Australian Adam Scott Wins Golf's Masters
STEVE INSKEEP, HOST:
Australia is celebrating its first Masters champion. Hard to believe, but the great Australian golfer Greg Norman never did this. Adam Scott did, yesterday. He's 32 and outlasted both the field and the weather to win a playoff against the 2009 Masters winner Angel Cabrera.
NPR's Tom Goldman reports.
TOM GOLDMAN, BYLINE: You know those classic, gorgeous scenes, late on a final round Sunday at Augusta? Sun low in the sky, shadows reaching across the 18th green? Yesterday was just like, except for the shadows and sun.
(SOUNDBITE OF A CROWD AND RAIN)
GOLDMAN: Early sprinkles had turned to hard Georgia rain as hundreds huddled under Masters green-and-white umbrellas. The patrons were warmed by the action out on the course though, especially the Australians. Three of their country's golfers were in contention. But Jason Day and Marc Leishman fell away. Leaving Adam Scott, as he approached the 18th green, tied for the lead with Argentine Angel Cabrera. Wrapped in a green rain slicker, Aussie Brad Daymond assessed Scott's chances against Cabrera, whose nickname is El Pato - the duck because of the way he walks.
BRAD DAYMOND: I think Adam is ready. It's his time, yeah. Angel's a tough man, but...
GOLDMAN: El Pato...
DAYMOND: ...yeah, we know. We know the duck is tough.
GOLDMAN: He's tough.
DAYMOND: I wish it was anyone but the duck, but we still like our man.
GOLDMAN: At that moment, his man Scott was lining up a 20-foot birdie putt. And deciding it was time to end Australia's Masters drought, to move beyond the pain of last year's British Open, when Scott led late but lost.
ADAM SCOTT: I just told myself to go with instinct. You know, just put it out there and hit it. And show everyone how much you want it.
(SOUNDBITE OF CHEERING)
GOLDMAN: You think maybe Brad Daymond and his mates were excited?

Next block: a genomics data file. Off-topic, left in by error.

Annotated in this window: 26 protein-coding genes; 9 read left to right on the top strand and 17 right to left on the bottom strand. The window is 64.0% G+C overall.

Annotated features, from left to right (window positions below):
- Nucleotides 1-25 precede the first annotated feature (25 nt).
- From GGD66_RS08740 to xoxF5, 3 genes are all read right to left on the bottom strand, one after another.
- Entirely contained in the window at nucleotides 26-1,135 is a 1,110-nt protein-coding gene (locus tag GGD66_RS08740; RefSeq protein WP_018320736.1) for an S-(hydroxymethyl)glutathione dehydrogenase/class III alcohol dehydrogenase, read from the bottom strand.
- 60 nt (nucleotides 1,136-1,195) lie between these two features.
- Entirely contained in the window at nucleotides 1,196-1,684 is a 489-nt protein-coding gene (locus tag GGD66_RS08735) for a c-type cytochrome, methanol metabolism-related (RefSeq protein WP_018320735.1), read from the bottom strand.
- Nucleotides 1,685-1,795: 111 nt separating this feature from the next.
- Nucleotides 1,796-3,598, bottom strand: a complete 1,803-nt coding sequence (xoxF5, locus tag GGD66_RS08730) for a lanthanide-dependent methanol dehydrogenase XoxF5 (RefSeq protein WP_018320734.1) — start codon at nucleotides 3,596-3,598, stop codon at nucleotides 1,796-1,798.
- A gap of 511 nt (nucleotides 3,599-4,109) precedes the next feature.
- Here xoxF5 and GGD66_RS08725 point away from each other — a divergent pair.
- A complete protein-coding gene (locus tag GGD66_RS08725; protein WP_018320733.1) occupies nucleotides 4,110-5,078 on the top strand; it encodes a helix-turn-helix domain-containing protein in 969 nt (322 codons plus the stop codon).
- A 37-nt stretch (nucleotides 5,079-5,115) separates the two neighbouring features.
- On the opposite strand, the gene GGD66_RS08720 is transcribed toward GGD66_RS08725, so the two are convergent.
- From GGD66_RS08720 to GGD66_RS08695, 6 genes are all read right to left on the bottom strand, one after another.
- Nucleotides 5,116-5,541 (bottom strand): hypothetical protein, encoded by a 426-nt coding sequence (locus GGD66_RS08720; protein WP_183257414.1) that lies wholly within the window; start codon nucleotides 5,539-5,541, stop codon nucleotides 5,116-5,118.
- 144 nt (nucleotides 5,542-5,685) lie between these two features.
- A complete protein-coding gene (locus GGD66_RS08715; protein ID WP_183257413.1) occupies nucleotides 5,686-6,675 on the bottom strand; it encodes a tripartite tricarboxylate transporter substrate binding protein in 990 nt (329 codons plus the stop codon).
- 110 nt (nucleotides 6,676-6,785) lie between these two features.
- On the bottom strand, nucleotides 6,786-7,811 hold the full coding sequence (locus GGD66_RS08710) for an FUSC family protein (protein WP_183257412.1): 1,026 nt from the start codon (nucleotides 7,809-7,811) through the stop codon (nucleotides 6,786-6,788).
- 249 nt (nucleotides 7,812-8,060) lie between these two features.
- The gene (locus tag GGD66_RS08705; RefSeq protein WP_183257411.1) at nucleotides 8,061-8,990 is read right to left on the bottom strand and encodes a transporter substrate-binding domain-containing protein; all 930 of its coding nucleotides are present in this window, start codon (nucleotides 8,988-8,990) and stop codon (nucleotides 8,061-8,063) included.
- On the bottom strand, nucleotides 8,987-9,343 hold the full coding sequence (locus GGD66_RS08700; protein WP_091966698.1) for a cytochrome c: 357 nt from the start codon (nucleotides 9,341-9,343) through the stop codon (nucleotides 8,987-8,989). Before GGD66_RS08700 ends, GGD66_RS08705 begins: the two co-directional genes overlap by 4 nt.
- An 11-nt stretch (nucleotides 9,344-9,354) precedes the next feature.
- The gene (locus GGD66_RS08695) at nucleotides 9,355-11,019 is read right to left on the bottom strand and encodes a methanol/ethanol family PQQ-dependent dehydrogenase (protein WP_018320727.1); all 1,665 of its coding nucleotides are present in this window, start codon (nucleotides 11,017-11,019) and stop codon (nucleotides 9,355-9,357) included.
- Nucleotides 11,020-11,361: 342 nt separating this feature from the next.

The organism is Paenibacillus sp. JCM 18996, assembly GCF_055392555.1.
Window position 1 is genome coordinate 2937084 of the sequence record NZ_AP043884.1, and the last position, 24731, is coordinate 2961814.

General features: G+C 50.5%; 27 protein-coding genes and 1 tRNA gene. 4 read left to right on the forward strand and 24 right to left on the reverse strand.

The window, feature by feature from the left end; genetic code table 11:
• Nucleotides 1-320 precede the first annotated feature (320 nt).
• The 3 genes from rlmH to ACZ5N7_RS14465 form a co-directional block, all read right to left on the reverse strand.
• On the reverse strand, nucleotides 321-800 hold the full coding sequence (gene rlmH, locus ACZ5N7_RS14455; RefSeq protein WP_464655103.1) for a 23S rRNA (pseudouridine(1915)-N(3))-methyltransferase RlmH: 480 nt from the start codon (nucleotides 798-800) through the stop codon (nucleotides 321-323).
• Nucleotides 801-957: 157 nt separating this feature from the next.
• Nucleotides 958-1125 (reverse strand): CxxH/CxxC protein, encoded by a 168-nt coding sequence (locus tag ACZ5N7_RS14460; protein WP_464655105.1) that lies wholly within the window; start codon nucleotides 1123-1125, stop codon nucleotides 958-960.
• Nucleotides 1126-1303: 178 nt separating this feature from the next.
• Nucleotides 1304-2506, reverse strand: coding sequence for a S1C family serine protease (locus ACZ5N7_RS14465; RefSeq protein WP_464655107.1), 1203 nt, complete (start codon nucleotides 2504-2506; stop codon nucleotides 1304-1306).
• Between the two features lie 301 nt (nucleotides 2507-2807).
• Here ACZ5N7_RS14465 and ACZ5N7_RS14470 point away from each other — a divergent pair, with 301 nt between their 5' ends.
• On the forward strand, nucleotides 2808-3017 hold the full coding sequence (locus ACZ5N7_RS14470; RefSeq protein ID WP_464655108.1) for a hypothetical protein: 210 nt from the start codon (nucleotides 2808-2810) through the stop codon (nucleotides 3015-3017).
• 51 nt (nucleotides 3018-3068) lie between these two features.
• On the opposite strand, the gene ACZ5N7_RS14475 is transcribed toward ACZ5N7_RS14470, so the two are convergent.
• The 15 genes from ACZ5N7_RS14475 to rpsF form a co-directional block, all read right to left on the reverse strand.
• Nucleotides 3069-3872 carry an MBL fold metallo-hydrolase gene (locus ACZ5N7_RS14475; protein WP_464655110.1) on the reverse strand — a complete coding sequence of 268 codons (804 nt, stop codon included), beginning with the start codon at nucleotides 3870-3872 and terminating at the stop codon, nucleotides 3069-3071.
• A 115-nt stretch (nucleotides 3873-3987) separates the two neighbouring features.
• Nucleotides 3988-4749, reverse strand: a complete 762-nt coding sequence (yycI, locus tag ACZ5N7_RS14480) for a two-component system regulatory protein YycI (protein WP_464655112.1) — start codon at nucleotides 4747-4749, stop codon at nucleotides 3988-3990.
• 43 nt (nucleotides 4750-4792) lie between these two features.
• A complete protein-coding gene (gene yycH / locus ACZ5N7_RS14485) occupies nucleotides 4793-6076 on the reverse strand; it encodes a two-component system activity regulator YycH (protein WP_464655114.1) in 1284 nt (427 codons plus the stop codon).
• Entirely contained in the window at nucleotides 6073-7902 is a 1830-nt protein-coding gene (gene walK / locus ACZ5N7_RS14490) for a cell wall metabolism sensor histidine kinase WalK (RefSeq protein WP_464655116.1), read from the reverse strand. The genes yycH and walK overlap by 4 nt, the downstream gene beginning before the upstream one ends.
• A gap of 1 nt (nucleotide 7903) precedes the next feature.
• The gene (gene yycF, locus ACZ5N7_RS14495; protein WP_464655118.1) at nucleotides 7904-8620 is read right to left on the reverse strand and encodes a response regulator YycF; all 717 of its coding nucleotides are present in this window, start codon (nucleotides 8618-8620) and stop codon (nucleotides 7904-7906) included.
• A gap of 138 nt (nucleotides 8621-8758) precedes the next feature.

DAYMOND: Wow. A trip was more than worth it. We might have broken the duck.
GOLDMAN: Not so fast. Remember, ducks like the rain and Angel Cabrera is a gamer. Impervious to pressure, El Pato followed Scott's birdie on 18 with one of his own, set up by a magnificent second shot that landed a few feet from the flag. In the sudden death playoff, they both parred the first hole. On the second, Cabrera landed his ball about 15-feet from the flag. After Scott did the same, Cabrera gave Scott a thumbs up - which Scott returned. On the green, Cabrera putted first and almost sank it. Afterwards, through an interpreter, he shrugged off the excruciatingly near miss.
ANGEL CABRERA: (Through Translator) Yeah, that's golf. Golf gives and takes.
GOLDMAN: It gave to Scott a second time, who lined up and sank his putt with a huge assist from caddie Steve Williams.
SCOTT: I could hardly see the green in the darkness. No, really. I was struggling to read it so I gave Steve a call over. And he said it's going to break more than you think. I said I'm good with that. He was my eyes on that putt.
GOLDMAN: Williams was Tiger Woods' caddie for many years before Woods fired him in 2011. Now, Williams has his first major since the split, while his old boss came up short again.
(SOUNDBITE OF RAIN, CROWD REACTION)
GOLDMAN: When Woods missed this birdie attempt on the par-3 16th yesterday, his quest for a fifth Masters title was over - a strange quest that included the controversy Saturday over an illegal ball drop, and resultant two-shot penalty. Ironic that all that stemmed from a positive moment. Woods hit a shot so true that it hit the flag, but then caromed back into the wate,r prompting the illegal ball drop. If only he'd been more off on his shot.
As El Pato says, That's golf. Tom Goldman, NPR News, Augusta.
(SOUNDBITE OF MUSIC)
INSKEEP: This is NPR News.
(SOUNDBITE OF MUSIC) Transcript provided by NPR, Copyright NPR.